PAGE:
When you make loan payments, which usually happens on a monthly basis, you pay back a portion of the principal plus extra money: the interest, or a percentage of the principal that’s accrued . The longer you take to pay back the loan, the more interest accrues. The bigger your principal, the more interest accrues.
You can think about interest as a charge or a fee that you pay to your lender. Interest is how lenders make money on loans. It usually starts accruing as soon as the loan is disbursed (when the money is given out, or provided to you.
Sometimes, the interest that has accrued on your loan is added to your principle. When new interest accrues, it will be on this new, larger principle. This is called capitalizationwhen this happens, you start paying interest on more than your original loan amount, which means more interest.
Loans can be really helpful when it comes to paying for school, but as you may have guessed, people generally don’t love being in student debt. The less money you owe after you graduate, the better, right?
How Direct Subsidized Loan Funds Are Distributed
If you are a first-time Direct Loans borrower, you will be required to attend entrance counseling before your loan funds are sent to your school. Some schools require in-person counseling, but many offer online counseling. You will learn about the loan terms, conditions, and requirements during the counseling session.
You will also be required to sign a Master Promissory Note before the loans can be disbursed.
The Direct Loan program sends the funds to your school to be credited to your student account. In most cases, the loan will be sent in at least two installments.
Special reminder: There is typically a 30-day delay in disbursing student loans to first-time, first-year borrowers.
Loan funds are credited to your account in this order:
If any loan funds remain in your account, the credit balance will be refunded to you by check, cash, debit card, or electronic funds transfer to your bank account. Remember, the refund must be used to pay for your direct and indirect education expenses, such as textbooks, supplies, and equipment.
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Bankrate follows a strict editorial policy, so you can trust that were putting your interests first. All of our content is authored by highly qualified professionals and edited by subject matter experts, who ensure everything we publish is objective, accurate and trustworthy.
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Pros Of Unsubsidized Student Loans
- Undergraduate, graduate and professional students are eligible.
- Unsubsidized loans come with higher loan limits than subsidized loans.
- Borrowers and families dont need to demonstrate financial need to qualify.
- Its possible to defer payments for up to six months after graduating or leaving school .
- The loans include federal student loan benefits, like multiple repayment options.
- No credit check is required.
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What About Interest Rates
Whether you choose subsidized or unsubsidized loans, or both, youll want to know what interest rate youll be paying. According to the U.S. Department of Education, the interest rate for loans disbursed after 7/1/17 and before 7/1/2018 are as follows:
|Unsubsidized vs. Subsidized Interest Rates
What Happens When My Subsidy Is Lost
If you reach the subsidy limit, you’ll get a letter from your servicer notifying you that you have lost your subsidy. But what does it mean to lose the subsidy benefit?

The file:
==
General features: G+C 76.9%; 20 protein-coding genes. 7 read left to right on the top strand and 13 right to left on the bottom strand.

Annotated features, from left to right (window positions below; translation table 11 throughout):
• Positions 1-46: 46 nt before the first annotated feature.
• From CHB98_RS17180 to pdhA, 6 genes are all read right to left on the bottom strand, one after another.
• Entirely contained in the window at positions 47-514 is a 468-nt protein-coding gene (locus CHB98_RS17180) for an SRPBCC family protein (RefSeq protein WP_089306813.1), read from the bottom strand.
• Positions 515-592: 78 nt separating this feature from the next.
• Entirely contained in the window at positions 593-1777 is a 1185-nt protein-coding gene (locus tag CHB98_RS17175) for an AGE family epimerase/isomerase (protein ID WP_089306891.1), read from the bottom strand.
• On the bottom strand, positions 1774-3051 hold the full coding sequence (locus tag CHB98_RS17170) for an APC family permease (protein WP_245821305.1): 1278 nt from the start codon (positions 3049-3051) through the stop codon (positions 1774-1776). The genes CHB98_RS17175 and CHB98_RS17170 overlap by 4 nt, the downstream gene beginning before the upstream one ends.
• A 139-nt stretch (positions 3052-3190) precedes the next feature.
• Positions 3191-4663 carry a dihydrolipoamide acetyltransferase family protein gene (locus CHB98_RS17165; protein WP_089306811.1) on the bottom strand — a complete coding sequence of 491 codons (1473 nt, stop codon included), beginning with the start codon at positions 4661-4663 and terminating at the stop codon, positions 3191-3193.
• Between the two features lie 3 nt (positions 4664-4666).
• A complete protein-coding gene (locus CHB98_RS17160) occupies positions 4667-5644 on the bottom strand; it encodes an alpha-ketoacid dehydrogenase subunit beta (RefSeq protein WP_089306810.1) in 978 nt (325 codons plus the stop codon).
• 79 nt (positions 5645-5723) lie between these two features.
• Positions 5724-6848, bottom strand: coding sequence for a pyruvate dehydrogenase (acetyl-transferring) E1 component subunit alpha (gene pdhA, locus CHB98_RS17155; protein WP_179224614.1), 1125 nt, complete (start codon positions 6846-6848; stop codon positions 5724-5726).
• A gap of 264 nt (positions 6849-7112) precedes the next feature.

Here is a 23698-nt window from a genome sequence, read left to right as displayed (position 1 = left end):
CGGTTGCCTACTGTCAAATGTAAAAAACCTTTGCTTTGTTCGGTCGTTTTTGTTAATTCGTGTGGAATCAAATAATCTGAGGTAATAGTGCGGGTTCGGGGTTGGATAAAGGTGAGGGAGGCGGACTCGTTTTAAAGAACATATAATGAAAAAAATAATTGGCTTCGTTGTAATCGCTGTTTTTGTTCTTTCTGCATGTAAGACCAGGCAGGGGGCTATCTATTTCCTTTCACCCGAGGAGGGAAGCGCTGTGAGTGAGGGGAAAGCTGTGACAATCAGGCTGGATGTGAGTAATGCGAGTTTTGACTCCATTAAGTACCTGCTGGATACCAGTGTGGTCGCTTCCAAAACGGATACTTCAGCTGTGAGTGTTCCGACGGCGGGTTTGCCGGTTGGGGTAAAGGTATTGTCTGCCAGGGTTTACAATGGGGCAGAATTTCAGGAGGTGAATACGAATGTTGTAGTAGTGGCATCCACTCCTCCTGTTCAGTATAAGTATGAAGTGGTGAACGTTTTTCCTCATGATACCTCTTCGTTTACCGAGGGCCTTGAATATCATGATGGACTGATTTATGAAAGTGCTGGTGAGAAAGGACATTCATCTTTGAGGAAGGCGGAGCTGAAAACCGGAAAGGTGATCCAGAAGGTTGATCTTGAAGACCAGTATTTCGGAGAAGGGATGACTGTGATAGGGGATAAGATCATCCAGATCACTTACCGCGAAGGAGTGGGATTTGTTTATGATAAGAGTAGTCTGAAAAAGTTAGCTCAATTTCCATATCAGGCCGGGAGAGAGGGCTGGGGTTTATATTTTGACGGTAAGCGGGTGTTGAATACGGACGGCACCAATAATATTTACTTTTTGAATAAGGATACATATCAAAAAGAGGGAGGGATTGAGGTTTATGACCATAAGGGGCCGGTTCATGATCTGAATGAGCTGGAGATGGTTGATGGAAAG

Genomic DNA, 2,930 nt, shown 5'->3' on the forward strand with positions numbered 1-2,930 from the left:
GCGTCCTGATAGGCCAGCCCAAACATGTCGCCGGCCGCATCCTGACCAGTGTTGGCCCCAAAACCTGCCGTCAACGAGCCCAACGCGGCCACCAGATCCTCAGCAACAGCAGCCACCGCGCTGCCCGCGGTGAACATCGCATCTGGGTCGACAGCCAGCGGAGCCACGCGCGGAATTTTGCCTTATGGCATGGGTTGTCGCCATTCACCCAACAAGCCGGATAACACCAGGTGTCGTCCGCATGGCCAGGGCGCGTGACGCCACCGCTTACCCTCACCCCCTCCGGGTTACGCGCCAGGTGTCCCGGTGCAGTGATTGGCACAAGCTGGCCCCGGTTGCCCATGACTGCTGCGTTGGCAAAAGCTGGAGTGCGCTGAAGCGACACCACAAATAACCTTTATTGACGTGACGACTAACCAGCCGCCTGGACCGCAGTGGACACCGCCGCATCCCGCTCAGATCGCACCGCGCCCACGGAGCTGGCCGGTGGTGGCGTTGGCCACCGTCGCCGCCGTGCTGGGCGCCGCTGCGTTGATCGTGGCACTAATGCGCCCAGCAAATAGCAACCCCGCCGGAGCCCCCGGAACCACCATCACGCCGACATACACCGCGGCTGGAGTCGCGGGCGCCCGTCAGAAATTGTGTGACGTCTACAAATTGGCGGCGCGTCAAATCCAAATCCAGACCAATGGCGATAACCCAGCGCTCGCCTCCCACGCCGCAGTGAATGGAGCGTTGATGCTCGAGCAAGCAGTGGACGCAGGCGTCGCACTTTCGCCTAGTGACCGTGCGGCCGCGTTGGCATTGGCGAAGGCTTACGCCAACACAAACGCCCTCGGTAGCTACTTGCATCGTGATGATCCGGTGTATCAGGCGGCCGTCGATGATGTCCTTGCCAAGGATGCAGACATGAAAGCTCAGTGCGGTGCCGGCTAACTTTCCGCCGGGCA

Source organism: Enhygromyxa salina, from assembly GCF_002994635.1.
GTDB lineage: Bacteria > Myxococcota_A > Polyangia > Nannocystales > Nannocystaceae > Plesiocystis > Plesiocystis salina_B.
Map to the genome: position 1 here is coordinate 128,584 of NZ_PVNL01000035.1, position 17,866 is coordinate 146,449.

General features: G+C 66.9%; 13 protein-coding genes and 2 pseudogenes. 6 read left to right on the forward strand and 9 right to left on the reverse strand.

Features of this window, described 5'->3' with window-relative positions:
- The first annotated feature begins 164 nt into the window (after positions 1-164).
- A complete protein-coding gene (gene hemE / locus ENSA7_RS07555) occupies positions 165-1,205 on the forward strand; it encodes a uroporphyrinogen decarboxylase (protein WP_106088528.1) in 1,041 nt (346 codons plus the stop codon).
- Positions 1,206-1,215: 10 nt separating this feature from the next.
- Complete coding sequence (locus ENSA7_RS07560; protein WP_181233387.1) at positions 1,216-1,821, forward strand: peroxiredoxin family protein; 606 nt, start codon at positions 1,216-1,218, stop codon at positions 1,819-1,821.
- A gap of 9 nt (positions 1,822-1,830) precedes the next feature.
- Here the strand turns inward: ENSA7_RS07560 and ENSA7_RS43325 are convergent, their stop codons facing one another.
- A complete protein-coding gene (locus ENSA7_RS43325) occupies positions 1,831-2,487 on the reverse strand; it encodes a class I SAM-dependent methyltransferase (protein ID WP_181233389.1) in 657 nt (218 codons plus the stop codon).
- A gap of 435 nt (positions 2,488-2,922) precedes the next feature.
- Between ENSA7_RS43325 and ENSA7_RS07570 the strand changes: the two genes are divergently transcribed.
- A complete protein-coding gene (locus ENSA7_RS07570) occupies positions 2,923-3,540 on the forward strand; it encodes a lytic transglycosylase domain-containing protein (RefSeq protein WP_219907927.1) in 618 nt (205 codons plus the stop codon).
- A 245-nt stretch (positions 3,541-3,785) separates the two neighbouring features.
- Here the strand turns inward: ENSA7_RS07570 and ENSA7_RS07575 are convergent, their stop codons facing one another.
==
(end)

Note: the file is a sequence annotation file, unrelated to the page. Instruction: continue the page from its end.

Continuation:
- You aren’t eligible to take out any more subsidized loans for your current program. However, this does not affect your eligibility for unsubsidized loans.
- The interest on your existing subsidized loans is no longer subsidized by the government when you’re in school, a deferment, or in certain income-driven repayment plans. This means you are responsible for all interest that accrues on your subsidized loans moving forward, as of the date of your continued or new enrollment.
- You aren’t required to make payments on the interest that accrues while you are in school. If you don’t pay the interest that’s accruing on your loans, it will capitalize, or be added to your principal balance at the end of your grace period or deferment. Capitalization costs you more in interest over the life of your loan. Making payments while you’re in school can save you money in the long run.
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Subsidized Loan Vs Unsubsidized Loan
Unlike subsidized loans wherein the lender pays the interest that accrues on the loan during certain periods, unsubsidized loans hold the borrower responsible for paying interest on the loan during all periods.
Direct Unsubsidized Loans offered by the U.S. Department of Education are a common example. You’ll have to pay any interest that accrues while you’re in school and during grace periods or deferments, resulting in higher total loan costs and monthly payments than you would rack up with a subsidized loan, as the earlier example of the two students shows. The cost differential increases if the recipient of an unsubsidized loan opts not to pay interest during school, which triggers capitalization. A student who takes out a subsidized loan won’t pay interest that accrues during these periods or face capitalization.
Going back to the earlier example, let’s say that Jenny took out a Direct Unsubsidized Loan with the same terms as Joe’s Direct Subsidized loan. As such, she’s on the hook to pay any interest that accrues on her loan for four years. Moreover, she opts not to pay interest while in school, so any unpaid interest is capitalized or added to the loan principal. Jenny already has $10,821 debt at the start of repayment after accounting for interest accrual and capitalization. Over a 10-year repayment period, Jenny pays a higher monthly payment of $103.